requirements of rejoicing and dedicating the day to spiritual pursuits, were elaborated in
amoraic sources. By the close of the talmudic period, these aspects were thoroughly
spelled out in a series of laws designed to ensure that the positive character of the
Sabbath would not be lost in light of its restrictions. Observed as the rabbis intended, the
Sabbath provided a sanctuary in time from everyday work activities and created an
atmosphere of sanctity in home and family.

Festivals and Other Occasions

Along with the Sabbath, several other days were set apart by biblical legislation as
occasions for special sacrificial offerings. As such, they had special significance in First
and Second Temple times. In tannaitic times, after the destruction they were adapted to
the new situation that had become the norm and were given a more important place in the
home and synagogue.

First and foremost, by tannaitic times, were Rosh Ha-Shanah (the New Year) and Yom
Kippur (the Day of Atonement). In the absence of Temple and sacrifices, the High Holy
Days and the period between them, the Days of Penitence, became a period of
repentance, atonement, and forgiveness. The ceremonies and prayers for these days
expressed Rabbinic Judaism’s belief in free will and the human being’s ability to change
his or her life. The emphasis on God as king and sovereign on Rosh Ha-Shanah accented
such concepts as God’s remembrance of Israel and His use of the shofar to herald the
Sinaitic revelation and, in the future, the coming of the messiah. Yom Kippur became a
remembrance of the atonement service in the Temple, serving to replace the sacrifice
described in Leviticus 16.

Of ancient origins are the three pilgrimage festivals, Passover, Shavuot (Pentecost), and
Sukkot (Tabernacles). In biblical times, these agricultural turning points were given new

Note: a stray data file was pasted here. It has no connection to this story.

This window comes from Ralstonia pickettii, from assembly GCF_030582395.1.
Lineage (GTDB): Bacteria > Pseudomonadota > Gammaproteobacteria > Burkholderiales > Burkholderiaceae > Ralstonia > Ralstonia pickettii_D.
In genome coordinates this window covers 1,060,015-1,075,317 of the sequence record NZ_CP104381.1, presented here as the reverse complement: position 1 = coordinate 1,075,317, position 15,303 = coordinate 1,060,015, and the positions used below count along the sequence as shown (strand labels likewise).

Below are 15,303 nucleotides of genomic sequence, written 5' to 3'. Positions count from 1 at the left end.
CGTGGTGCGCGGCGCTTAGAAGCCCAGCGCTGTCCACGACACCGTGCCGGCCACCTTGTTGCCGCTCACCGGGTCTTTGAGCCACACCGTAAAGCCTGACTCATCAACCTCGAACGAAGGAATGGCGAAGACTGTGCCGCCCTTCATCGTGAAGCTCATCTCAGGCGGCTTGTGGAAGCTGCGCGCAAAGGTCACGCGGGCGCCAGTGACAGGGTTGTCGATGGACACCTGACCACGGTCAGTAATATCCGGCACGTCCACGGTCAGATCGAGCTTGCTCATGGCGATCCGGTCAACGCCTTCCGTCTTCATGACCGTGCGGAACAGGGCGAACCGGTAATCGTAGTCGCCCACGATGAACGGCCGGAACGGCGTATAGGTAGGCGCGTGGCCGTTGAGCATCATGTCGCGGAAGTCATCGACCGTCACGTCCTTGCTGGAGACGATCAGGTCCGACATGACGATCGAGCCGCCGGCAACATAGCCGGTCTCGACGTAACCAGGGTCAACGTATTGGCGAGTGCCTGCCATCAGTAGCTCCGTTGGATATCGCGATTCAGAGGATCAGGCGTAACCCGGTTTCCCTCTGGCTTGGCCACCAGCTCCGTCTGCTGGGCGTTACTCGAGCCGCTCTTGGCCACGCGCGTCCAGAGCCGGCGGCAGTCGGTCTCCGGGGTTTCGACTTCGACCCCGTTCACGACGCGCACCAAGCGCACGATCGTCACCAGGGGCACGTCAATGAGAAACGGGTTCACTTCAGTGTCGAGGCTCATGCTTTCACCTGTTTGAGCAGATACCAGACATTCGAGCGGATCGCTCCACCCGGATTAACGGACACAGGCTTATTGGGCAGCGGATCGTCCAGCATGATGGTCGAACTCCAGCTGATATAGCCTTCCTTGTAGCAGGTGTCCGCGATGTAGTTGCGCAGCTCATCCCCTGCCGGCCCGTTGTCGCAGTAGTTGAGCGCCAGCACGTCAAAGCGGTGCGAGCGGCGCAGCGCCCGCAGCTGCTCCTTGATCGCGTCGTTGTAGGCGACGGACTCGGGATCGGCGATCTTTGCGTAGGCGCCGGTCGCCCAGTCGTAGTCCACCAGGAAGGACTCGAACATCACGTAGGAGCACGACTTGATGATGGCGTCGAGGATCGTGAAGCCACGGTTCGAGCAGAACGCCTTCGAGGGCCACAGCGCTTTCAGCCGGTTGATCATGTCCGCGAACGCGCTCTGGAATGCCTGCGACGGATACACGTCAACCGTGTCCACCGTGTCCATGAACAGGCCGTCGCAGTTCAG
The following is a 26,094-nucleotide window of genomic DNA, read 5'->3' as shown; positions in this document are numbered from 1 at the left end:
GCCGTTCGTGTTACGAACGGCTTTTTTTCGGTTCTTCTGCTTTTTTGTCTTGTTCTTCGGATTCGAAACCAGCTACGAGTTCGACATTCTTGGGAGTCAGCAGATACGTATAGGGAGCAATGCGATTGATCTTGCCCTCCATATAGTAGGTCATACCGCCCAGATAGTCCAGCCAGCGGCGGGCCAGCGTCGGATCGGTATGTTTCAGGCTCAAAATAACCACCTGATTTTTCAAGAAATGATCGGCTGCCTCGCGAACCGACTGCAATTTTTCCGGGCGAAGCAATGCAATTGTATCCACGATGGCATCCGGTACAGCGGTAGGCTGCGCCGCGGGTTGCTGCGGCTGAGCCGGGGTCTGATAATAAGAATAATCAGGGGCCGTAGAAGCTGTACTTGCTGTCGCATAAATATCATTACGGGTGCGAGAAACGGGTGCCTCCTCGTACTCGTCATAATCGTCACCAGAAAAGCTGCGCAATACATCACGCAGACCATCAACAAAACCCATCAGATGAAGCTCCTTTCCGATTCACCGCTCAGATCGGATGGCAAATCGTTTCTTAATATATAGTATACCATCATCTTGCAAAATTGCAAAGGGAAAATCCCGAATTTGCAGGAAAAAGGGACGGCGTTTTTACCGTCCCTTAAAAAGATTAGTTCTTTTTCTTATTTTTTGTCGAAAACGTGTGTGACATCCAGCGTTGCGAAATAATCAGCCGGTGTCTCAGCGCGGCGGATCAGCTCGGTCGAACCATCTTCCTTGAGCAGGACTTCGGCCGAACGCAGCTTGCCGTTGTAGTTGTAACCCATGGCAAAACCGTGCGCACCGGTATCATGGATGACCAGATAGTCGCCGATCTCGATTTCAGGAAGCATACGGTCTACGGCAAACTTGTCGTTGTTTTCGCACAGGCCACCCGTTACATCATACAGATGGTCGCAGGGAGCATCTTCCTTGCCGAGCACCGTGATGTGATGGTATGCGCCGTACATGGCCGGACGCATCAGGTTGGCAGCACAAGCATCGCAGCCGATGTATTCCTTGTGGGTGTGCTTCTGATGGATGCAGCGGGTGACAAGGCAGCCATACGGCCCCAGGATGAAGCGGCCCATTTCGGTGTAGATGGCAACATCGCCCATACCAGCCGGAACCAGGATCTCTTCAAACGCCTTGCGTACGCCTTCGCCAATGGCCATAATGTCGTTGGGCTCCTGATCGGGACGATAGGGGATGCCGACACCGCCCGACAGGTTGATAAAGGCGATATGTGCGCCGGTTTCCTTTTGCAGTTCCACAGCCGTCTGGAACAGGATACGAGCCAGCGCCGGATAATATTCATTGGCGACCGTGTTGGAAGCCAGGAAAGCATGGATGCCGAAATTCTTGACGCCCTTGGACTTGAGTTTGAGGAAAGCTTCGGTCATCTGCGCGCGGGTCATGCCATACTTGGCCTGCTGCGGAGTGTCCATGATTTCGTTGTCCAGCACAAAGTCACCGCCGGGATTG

significance as celebrations of the redemptive history of Israel. Now, in rabbinic times,
this meaning was deepened and heightened. The week-long Passover, the festival of the
barley harvest, became the focal point of the commemoration of the Exodus from Egypt.
Originally, in the days of the Temple, the Passover Seder had been a sacrificial meal at
which certain praises and a midrash were recited. After the destruction, the Seder became
a central part of the home ritual. Shavuot, a wheat harvest festival, was defined by
talmudic chronology as the day on which the Torah had been given at Mount Sinai, and
so it became the celebration of God’s covenant with Israel, an event which had followed
closely on the heels of the liberation from Egyptian bondage.

Sukkot, a seven-day celebration likewise connected with the Exodus, took on increased
significance as a fall festival at which the Jewish people asked for rain to nourish the
crops of the coming year. The lulav (palm branch) and etrog (citron), carried in
processions during this festival, while given many symbolic explanations, were
understood to express the fervent hope for a rainy winter and to represent the bountiful
crops and fertility of the land for which the Jew prayed at the onset of fall, the planting
season for grains. The sukkah (‘‘booth’’) in which the Jews were commanded to dwell
for the duration of the festival represented the temporary dwellings of the Israelites on
their way to the promised land but was also a reminder of the clouds of the Divine Glory
which had protected them in the desert, and, hence, of the fragility of human existence. In
the Temple a special water-drawing ceremony and willow procession expressed the
agricultural aspect of the holiday. In amoraic time, these ceremonies were increasingly
reenacted in the synagogue services. It was in the amoraic period that the last day of the
festival, the ninth day in the Diaspora (where an extra day was added to avoid confusion
regarding the exact date), began to take on significance as a festival celebrating the